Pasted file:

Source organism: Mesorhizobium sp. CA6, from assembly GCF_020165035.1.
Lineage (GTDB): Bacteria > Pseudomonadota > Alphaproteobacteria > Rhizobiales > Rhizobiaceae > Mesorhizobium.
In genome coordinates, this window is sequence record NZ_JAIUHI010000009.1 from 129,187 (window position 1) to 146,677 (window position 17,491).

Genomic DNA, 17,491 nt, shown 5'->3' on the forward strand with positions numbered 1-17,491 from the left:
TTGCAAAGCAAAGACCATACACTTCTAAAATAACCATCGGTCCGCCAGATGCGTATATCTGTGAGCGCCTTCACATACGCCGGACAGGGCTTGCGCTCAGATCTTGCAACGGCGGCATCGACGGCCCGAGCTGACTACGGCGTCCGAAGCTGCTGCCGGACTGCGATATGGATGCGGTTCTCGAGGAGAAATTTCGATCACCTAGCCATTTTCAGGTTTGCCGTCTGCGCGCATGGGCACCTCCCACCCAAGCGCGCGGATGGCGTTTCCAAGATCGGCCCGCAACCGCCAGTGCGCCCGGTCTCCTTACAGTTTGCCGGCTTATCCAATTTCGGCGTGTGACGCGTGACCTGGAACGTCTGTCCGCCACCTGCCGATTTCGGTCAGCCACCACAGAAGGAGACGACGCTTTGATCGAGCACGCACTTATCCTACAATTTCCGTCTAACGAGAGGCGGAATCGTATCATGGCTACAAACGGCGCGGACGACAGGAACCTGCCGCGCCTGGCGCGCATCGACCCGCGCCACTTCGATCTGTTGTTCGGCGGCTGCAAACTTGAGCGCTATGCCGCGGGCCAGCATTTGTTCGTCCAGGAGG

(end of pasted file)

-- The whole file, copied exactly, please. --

Source organism: Mesorhizobium sp. CA6, from assembly GCF_020165035.1.
Lineage (GTDB): Bacteria > Pseudomonadota > Alphaproteobacteria > Rhizobiales > Rhizobiaceae > Mesorhizobium.
In genome coordinates, this window is sequence record NZ_JAIUHI010000009.1 from 129,187 (window position 1) to 146,677 (window position 17,491).

Genomic DNA, 17,491 nt, shown 5'->3' on the forward strand with positions numbered 1-17,491 from the left:
TTGCAAAGCAAAGACCATACACTTCTAAAATAACCATCGGTCCGCCAGATGCGTATATCTGTGAGCGCCTTCACATACGCCGGACAGGGCTTGCGCTCAGATCTTGCAACGGCGGCATCGACGGCCCGAGCTGACTACGGCGTCCGAAGCTGCTGCCGGACTGCGATATGGATGCGGTTCTCGAGGAGAAATTTCGATCACCTAGCCATTTTCAGGTTTGCCGTCTGCGCGCATGGGCACCTCCCACCCAAGCGCGCGGATGGCGTTTCCAAGATCGGCCCGCAACCGCCAGTGCGCCCGGTCTCCTTACAGTTTGCCGGCTTATCCAATTTCGGCGTGTGACGCGTGACCTGGAACGTCTGTCCGCCACCTGCCGATTTCGGTCAGCCACCACAGAAGGAGACGACGCTTTGATCGAGCACGCACTTATCCTACAATTTCCGTCTAACGAGAGGCGGAATCGTATCATGGCTACAAACGGCGCGGACGACAGGAACCTGCCGCGCCTGGCGCGCATCGACCCGCGCCACTTCGATCTGTTGTTCGGCGGCTGCAAACTTGAGCGCTATGCCGCGGGCCAGCATTTGTTCGTCCAGGAGG